Michele Chiossi: Massimo, I had the opportunity to watch you prepare your scaffolding, let’s call it site-specific, where I discovered your “Prince’s point of view”, that privileged point of observation dear to Sebastiano Serlio that you have borrowed and that has become your trademark. Do you want to talk about the structure you have designed to reach the aerial height where you stand and make your vision so recognizable?

Massimo Vitali: In 1994, when I started the “beach series” in a totally fortuitous way, I built with my friend David Smithson (sculptor and video artist ) the version 1.0 of the stage. The height was more or less the same, the stability was not so good but the setting was correct and the aluminum tubes coming from curtain rods were easily available in Versilia. It was a small stand with a very small platform on which I put a staircase. Unfortunately, in one of the famous sessions in Rosignano, a band of bad guys stole the ladder and left me perched for a long time on top. Fortunately, my faithful squire, Giovanni Romboni was hunting and, with dirt and threats, he was able to recover the way of descent. A few years later, I passed to the version 2.0, with super-rigid carbon pipes, a built-in and non-removable ladder. Of course, the concern was to make a statement and to gain recognition that would have been more difficult with any other means. Now, I can also find other points of view compatible with my work but not entirely related to my tripod. It’s becoming more difficult to photograph (because of permissions) in general, so I also have to start designing a standard platform, which I intend to do next season. Normally, there is a list of permissions that is required that includes: a map of the site in which I intend to take the pictures, documents proving that the construction of the tripod follows the European safety codes, signage in order to remove bathers for about ten feet around the site. Sometimes, the port authorities add that the possibility of photographing does not include their approval of an act that, in their opinion, goes against the rules of the damn privacy… However, in 15 years of work nobody has complained, though there have been some who have recognized themselves in the photos. Probably detachment, non-involvement, and objectivity, which are the foundation of my work, have kept me from troubles.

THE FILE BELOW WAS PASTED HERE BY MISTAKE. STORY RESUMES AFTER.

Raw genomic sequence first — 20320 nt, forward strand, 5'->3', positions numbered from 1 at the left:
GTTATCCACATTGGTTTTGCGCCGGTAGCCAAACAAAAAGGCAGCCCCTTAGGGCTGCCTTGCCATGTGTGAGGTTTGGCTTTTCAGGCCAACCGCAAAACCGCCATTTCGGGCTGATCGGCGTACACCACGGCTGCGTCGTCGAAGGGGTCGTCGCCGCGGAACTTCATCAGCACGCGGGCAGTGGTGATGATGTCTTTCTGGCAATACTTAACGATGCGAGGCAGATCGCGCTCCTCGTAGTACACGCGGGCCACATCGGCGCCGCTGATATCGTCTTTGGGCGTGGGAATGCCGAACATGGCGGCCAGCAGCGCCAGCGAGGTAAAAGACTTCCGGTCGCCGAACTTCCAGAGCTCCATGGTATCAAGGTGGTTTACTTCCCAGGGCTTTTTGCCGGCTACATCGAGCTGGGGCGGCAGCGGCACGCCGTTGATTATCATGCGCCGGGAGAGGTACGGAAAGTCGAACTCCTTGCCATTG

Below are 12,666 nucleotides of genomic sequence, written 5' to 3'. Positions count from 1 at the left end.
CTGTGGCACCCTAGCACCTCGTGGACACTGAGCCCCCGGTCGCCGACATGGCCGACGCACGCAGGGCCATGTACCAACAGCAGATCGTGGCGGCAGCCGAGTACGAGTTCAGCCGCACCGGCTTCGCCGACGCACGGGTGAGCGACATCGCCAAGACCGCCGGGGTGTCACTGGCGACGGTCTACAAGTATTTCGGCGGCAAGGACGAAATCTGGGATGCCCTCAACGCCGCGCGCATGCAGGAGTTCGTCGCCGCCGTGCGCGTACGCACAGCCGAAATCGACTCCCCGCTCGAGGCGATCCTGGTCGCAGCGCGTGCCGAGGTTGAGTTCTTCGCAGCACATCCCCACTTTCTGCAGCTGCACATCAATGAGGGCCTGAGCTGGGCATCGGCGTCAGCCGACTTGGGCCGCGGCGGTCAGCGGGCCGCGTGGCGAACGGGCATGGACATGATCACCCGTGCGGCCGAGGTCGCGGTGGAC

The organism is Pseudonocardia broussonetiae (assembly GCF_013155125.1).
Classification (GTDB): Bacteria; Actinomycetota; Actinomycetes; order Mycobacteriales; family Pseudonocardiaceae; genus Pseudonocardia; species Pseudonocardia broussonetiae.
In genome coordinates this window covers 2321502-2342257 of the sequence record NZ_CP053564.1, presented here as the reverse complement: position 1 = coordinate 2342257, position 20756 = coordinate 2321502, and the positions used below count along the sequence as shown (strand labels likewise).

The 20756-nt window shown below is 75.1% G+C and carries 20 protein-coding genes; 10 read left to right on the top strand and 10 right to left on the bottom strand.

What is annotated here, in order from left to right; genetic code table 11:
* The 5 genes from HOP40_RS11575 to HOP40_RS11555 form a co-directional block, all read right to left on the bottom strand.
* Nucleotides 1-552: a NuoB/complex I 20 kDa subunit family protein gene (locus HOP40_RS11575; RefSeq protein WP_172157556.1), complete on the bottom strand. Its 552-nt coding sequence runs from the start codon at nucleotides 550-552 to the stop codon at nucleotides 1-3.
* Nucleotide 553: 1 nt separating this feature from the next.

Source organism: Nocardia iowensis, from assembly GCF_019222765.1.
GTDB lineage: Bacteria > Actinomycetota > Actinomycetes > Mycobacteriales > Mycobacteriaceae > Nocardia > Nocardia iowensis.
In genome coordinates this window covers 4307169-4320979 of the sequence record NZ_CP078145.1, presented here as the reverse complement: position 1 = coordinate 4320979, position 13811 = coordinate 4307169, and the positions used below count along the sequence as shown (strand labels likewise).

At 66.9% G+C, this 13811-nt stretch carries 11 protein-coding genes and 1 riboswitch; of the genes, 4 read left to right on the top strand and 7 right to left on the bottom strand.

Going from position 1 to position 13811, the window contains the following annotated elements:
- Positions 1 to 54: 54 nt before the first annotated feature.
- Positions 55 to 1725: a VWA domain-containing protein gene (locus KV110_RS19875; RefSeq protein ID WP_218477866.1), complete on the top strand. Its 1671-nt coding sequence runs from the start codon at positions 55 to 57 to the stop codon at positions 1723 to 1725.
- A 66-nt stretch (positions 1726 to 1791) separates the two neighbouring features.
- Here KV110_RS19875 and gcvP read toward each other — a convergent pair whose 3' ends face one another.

MC: The bird’s eye effect that your photos possess makes the shots analytic and almost sociological. A silent, almost invisible observer that the audience seems to accept and that allows you to record undisturbed the tranches de vie of the masses in moments of fun and leisure. How do you organize your shots?

MV: The organization begins with the site, which is found through friends, photos taken over the Internet, personal scouting or via Google Maps. Normally, when you find some interesting situations in an area, you organize a trip and try to deepen your research of the surroundings. When you find the place, you have to look for where to stand to be silent and invisible, then you have to wait. But when I say wait I do not mean waiting for the photographers of the “decisive moment”. In everyday life, all moments are decisive and at the same time devoid of spectacularity. Waiting means filling the spaces, putting your eyes in touch, creating shortcuts, sorting colors.

MC: I find interesting the quality of light in your photographs, which reminds me of the Flemish painting, painting that often represented dead nature with the symbolic values of the society of the time. Do you think your work has a value of historical memory?

MV: And here we get to the point. Some of my detractors tell me, “But you always do the beaches, don’t you think it’s time to change?” But I am changing, I always change in every picture, which is subtly different but subtly the same. The flow is leading me to landscapes that contrast with our lives, to what remains of a transformed and immutable nature where colonies of coastal mammals find their natural habitat, or maybe souls that purify their sins in the sea.

Michele Chiossi, "The Curiosity of the Prince" in FlashArt n. 290, February 2011.